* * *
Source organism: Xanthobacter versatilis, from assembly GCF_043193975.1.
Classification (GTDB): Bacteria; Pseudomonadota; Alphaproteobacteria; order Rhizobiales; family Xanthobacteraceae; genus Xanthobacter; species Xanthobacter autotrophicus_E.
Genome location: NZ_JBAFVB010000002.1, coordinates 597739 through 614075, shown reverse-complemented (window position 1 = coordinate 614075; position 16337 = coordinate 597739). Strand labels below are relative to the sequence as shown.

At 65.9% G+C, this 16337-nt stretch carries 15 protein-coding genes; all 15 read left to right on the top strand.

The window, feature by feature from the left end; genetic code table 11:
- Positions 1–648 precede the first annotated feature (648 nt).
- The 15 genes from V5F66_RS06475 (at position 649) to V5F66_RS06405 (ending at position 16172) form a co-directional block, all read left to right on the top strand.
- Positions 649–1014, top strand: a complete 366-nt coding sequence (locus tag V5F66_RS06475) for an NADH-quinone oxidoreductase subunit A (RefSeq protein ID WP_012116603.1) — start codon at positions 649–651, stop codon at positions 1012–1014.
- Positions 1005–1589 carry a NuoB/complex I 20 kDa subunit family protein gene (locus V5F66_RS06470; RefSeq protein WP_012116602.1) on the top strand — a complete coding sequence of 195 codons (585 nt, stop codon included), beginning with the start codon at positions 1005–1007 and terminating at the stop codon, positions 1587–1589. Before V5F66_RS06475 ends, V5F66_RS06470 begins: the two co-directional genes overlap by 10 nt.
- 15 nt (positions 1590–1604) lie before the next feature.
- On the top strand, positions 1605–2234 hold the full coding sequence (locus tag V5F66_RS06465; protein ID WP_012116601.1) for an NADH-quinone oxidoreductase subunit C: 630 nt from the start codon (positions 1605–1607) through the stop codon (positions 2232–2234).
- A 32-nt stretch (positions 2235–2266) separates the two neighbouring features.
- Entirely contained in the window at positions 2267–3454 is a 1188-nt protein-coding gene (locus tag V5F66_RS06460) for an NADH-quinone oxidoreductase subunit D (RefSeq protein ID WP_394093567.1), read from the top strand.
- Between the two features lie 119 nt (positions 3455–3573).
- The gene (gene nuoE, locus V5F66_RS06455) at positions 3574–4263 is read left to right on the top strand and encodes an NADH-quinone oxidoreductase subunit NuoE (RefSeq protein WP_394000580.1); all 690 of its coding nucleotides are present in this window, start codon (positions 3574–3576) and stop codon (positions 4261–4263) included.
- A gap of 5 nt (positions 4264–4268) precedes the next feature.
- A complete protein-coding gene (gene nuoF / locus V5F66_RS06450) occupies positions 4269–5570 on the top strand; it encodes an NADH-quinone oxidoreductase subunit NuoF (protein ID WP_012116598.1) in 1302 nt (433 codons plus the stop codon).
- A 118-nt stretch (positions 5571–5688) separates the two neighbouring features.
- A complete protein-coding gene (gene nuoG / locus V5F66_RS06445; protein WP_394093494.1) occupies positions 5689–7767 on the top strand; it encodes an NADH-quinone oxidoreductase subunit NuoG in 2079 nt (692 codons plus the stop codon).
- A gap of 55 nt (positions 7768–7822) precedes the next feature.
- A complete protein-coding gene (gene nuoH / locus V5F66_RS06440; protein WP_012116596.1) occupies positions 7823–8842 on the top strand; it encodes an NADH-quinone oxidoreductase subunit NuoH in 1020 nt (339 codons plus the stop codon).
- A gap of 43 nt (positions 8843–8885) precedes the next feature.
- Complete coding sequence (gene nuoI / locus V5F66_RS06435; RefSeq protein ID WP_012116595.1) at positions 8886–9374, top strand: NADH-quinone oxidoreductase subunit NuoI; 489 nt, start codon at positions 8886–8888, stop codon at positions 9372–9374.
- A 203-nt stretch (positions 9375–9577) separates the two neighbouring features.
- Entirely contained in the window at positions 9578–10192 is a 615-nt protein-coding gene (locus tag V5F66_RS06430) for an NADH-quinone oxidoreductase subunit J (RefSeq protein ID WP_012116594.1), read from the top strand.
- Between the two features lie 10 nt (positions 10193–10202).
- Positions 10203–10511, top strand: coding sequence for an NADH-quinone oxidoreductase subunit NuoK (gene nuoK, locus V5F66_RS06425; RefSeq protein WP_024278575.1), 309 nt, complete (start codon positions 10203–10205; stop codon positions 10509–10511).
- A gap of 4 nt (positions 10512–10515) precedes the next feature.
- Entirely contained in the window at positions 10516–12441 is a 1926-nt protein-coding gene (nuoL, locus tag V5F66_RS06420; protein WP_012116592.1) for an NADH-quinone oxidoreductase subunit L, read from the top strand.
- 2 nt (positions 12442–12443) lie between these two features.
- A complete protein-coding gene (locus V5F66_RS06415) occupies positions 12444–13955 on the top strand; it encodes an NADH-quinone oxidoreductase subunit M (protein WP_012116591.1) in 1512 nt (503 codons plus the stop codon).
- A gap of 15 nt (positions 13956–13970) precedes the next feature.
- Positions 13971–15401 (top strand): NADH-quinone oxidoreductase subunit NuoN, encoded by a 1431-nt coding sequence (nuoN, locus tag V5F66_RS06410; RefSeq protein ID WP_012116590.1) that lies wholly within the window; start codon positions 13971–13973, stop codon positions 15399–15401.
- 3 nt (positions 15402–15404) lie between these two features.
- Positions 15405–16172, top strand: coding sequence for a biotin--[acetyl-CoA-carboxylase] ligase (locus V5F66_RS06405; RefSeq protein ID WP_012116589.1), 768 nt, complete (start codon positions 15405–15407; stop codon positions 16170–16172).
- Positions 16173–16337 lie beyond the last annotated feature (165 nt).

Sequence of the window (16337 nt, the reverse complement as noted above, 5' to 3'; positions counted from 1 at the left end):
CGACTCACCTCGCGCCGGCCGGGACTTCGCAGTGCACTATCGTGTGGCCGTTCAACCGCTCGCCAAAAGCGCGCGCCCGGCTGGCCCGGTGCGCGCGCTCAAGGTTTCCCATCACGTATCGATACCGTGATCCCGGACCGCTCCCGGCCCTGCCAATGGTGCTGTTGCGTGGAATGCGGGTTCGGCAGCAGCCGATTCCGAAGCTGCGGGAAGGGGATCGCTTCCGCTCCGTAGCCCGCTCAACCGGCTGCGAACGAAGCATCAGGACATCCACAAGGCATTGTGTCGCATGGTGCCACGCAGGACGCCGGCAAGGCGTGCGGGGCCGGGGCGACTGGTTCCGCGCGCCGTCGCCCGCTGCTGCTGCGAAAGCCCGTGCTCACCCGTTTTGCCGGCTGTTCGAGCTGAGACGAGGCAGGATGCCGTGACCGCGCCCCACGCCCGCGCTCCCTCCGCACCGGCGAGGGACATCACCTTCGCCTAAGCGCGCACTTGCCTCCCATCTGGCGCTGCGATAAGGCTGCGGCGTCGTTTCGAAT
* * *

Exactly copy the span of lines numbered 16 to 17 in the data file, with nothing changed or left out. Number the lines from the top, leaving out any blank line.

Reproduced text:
- A gap of 5 nt (positions 4264–4268) precedes the next feature.
- A complete protein-coding gene (gene nuoF / locus V5F66_RS06450) occupies positions 4269–5570 on the top strand; it encodes an NADH-quinone oxidoreductase subunit NuoF (protein ID WP_012116598.1) in 1302 nt (433 codons plus the stop codon).